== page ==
One Bar At A Time, Part 4: Scott McCaughey, Harrisburg, PA, July 2, 2019

To witness Scott McCaughey as a musician is to witness rock magic. He’s a deft songwriter and superb guitarist. He’s a glorious personality whose smile is contagious, while his sunglasses hide the true genius that comes forth one song after another. After finishing a Minus 5 tour, he embarked on some “solo” house shows. The first of these occurred in Harrisburg at a restaurant—note. bistro & winebar—and, like the shows to follow, were far from solo. Peter Buck played on all but the first song (a stunning cover of Nice As Fuck’s “Guns”) and played at the rest of the solo house shows), while the phenomenally underrated Michael Giblin (Split Squad) played bass.

In such an intimate setting, McCaughey came alive in a way I’d never witnessed before. Stripped-down deliveries of staples like “Blue Rickenbacker” and “Twilight Distillery” were revelatory. The classic “Aw Shit Man” was, in McCaughey’s words, done in a “sultry sexy” version that was certainly stunning. And to hear two of my favorites, “Find A Finger” and “Dark Hand Of Contagion” (which was dedicated to my wife and me because it’s the song that played right after we met),back to back means more than can be put into words.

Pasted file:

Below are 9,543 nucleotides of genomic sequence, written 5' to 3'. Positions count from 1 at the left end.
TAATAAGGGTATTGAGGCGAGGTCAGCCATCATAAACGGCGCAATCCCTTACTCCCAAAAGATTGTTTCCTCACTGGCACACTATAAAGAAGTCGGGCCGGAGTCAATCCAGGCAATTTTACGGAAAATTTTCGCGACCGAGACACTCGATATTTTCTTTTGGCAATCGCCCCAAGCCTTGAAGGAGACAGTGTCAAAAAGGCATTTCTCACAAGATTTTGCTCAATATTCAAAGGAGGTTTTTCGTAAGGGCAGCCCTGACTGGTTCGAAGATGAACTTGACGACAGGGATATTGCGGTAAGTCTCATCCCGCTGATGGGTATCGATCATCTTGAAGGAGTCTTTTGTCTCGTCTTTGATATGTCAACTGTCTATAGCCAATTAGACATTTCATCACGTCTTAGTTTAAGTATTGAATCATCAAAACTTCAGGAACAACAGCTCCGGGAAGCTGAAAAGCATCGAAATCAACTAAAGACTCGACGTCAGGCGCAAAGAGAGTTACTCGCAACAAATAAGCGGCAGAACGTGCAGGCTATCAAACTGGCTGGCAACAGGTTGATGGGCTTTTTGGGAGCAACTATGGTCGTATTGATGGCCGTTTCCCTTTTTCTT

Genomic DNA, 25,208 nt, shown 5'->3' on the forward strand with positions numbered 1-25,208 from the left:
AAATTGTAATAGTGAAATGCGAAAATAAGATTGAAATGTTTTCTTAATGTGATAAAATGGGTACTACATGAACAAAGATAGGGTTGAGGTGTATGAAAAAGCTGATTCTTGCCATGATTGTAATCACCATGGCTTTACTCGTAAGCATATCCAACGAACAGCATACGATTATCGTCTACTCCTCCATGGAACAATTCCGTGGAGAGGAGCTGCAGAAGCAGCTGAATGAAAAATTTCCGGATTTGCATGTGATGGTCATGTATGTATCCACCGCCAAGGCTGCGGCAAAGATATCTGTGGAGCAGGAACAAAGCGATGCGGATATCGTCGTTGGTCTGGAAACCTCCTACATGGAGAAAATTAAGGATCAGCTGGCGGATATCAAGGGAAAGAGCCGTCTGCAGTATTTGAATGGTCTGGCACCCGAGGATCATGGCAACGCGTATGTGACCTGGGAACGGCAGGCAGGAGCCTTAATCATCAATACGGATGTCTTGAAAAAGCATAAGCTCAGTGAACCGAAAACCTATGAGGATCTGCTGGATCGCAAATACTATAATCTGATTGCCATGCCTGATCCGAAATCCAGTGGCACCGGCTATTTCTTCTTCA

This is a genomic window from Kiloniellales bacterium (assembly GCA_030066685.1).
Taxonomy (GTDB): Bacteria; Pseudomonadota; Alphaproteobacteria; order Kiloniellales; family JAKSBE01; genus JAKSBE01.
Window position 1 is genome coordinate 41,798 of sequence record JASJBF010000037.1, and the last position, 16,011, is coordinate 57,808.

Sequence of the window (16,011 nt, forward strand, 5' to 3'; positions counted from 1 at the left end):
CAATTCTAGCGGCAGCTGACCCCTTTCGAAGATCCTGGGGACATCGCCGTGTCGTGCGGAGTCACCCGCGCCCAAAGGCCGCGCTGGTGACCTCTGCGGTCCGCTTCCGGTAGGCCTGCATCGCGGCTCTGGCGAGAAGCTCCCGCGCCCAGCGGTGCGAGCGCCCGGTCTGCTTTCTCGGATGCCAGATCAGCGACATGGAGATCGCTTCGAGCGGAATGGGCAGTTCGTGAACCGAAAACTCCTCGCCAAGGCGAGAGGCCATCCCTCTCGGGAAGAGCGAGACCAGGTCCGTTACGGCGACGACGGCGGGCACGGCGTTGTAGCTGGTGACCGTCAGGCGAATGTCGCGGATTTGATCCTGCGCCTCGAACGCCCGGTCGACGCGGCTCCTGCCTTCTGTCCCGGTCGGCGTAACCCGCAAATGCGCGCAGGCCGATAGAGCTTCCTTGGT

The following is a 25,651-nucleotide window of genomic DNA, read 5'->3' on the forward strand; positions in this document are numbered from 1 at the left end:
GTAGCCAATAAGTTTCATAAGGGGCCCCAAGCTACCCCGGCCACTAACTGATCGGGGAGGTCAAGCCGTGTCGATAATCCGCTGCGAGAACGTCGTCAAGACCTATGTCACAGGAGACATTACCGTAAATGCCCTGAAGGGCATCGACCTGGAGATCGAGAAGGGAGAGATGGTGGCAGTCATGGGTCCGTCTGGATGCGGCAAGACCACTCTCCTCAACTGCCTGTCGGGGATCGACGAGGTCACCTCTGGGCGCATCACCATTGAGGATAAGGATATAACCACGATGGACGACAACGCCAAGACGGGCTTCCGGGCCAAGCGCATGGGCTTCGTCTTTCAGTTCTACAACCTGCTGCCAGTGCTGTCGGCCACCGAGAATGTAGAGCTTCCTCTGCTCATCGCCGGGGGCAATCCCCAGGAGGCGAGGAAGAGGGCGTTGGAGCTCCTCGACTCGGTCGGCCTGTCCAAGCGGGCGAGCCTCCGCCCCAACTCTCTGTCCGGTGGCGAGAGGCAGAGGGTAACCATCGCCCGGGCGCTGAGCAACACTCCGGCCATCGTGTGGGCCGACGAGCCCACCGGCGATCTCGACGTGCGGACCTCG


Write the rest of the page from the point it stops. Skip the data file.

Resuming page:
After seeing McCaughey’s glorious work in Minus 5 shows the week before, the power of him recovering from a stroke comes into greater clarity night after night, especially on “My Generation,” with the powerful refrain of “not ready to die” nearly shouted into the microphone. Here, in an intimate setting, it’s even more powerful—emotive rock ‘n’ roll poetry perfection.

And then there’s “Top Venom,” a song that recalls the ordeal of being in the hospital. A sucker punch of reality, it’s as brilliant as any work McCaughey has ever produced. Following this was the night’s closer, Neil Young’s gorgeous “Don’t Be Denied.” Hearing McCaughey with Buck and Giblin weave through a tale of being a musician and ending with “Oh friend of mine/Don’t be denied” shows the kinship between the three performers and the close connection with an audience that’s been a friend to McCaughey for decades. This friendship has only grown stronger. May it go for many years to come.

—words and photos by Chris Sikich